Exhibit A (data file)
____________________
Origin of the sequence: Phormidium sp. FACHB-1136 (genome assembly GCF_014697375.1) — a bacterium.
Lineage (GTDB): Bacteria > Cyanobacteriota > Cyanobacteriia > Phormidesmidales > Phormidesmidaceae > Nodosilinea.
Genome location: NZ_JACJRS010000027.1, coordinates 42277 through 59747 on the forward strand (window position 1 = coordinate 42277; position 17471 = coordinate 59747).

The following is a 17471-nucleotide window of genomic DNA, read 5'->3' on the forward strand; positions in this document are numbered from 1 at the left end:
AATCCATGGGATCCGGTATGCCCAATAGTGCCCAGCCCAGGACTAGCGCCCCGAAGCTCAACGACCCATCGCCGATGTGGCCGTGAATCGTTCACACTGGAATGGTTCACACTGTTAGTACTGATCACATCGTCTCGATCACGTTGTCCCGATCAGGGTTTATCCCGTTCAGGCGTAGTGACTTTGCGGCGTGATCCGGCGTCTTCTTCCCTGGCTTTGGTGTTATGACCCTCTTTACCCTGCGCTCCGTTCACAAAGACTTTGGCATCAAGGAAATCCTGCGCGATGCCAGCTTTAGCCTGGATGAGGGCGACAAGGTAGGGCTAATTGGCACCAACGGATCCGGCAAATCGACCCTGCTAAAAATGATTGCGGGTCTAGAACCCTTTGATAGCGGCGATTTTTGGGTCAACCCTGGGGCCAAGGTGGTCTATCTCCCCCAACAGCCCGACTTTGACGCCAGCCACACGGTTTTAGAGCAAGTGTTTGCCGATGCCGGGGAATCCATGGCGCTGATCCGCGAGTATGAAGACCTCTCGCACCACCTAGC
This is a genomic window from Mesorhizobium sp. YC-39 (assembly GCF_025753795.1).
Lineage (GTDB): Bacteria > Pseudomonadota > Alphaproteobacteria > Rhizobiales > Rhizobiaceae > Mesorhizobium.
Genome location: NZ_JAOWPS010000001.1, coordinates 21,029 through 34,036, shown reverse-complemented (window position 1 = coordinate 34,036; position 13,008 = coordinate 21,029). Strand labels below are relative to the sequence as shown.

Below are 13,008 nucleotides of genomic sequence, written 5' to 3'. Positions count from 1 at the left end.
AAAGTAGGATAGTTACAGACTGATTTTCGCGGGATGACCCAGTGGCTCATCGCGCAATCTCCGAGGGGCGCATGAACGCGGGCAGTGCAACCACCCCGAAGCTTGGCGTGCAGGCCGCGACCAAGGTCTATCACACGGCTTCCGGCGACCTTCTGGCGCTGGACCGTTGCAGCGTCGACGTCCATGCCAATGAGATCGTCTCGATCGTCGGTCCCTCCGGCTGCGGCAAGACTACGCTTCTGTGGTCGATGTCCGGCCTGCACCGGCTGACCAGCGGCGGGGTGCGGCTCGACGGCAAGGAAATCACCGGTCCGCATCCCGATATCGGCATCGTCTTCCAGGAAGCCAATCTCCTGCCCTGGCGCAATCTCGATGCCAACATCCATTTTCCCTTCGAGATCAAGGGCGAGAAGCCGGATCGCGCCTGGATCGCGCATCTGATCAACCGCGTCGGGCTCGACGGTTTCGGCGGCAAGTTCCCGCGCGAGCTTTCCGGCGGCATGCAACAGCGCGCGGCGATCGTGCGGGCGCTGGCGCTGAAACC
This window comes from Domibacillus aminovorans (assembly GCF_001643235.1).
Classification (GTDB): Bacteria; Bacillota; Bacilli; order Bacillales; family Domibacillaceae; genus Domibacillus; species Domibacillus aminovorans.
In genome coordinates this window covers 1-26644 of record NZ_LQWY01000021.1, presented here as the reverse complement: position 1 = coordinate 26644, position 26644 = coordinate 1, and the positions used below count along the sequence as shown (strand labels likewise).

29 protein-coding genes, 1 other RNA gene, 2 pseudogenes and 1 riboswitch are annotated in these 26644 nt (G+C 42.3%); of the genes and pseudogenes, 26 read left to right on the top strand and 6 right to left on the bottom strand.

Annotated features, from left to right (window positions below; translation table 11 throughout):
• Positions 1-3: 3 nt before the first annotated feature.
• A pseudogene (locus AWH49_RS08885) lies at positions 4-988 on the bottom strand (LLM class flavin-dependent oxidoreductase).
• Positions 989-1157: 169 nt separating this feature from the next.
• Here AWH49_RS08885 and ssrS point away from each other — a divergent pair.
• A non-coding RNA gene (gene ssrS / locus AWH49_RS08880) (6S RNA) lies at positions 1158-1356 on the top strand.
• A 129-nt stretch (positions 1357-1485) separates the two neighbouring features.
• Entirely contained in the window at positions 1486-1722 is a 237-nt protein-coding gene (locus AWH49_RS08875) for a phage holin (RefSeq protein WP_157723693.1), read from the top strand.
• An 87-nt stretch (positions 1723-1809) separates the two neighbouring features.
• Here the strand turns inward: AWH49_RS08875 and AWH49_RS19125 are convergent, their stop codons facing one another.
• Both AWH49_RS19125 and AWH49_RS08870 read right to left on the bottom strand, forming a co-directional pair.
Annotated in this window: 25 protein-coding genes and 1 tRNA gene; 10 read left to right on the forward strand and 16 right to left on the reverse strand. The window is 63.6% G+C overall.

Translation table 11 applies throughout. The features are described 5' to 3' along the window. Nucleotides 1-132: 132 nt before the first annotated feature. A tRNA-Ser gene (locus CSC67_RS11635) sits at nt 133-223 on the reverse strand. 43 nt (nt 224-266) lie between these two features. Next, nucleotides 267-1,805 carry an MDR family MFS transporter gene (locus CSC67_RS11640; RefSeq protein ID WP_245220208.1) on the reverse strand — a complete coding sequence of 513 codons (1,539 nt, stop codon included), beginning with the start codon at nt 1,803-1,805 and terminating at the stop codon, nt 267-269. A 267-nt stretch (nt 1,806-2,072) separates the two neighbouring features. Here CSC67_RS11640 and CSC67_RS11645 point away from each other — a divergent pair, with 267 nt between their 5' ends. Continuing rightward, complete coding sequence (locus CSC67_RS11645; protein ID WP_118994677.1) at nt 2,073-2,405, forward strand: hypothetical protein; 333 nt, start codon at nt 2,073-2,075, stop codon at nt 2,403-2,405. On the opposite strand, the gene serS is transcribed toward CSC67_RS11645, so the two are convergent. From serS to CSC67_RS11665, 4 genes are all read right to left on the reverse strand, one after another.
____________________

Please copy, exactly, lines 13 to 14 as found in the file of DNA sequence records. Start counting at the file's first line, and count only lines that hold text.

In genome coordinates this window covers 1-26644 of record NZ_LQWY01000021.1, presented here as the reverse complement: position 1 = coordinate 26644, position 26644 = coordinate 1, and the positions used below count along the sequence as shown (strand labels likewise).

29 protein-coding genes, 1 other RNA gene, 2 pseudogenes and 1 riboswitch are annotated in these 26644 nt (G+C 42.3%); of the genes and pseudogenes, 26 read left to right on the top strand and 6 right to left on the bottom strand.